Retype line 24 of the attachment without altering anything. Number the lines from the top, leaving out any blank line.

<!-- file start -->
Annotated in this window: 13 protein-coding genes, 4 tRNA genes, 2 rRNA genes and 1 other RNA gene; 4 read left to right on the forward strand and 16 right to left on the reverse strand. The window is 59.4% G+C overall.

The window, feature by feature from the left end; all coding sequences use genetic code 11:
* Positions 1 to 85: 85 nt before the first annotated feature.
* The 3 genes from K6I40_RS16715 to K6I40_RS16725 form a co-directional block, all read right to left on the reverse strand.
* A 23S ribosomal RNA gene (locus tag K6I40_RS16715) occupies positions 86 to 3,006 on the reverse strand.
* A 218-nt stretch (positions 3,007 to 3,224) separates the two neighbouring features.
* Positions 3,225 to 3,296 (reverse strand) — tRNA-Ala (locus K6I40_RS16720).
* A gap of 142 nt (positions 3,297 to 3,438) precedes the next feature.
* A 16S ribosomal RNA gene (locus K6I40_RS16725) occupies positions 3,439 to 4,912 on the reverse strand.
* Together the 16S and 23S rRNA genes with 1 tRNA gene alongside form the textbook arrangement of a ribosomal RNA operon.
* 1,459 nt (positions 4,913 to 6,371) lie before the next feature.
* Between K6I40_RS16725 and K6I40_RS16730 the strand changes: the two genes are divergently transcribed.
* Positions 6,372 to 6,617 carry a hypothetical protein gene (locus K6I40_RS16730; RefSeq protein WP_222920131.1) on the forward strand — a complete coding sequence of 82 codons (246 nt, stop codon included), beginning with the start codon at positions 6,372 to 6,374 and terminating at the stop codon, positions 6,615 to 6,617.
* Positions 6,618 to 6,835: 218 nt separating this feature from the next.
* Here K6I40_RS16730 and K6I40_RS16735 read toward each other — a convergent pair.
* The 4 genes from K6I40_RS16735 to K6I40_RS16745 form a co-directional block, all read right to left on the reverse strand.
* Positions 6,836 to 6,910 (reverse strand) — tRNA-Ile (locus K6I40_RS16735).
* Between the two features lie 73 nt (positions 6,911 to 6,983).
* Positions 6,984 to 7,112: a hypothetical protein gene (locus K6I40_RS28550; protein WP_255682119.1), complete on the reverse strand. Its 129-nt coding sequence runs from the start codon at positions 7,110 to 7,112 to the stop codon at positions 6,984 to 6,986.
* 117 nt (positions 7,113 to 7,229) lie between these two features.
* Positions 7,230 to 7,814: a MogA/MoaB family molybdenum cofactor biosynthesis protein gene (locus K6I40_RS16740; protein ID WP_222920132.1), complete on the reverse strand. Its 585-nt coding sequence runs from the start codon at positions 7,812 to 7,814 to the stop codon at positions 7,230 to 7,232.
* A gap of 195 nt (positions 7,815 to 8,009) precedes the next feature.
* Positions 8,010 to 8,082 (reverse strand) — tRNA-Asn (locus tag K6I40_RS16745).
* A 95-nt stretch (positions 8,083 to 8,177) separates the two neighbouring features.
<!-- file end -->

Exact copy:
* A 95-nt stretch (positions 8,083 to 8,177) separates the two neighbouring features.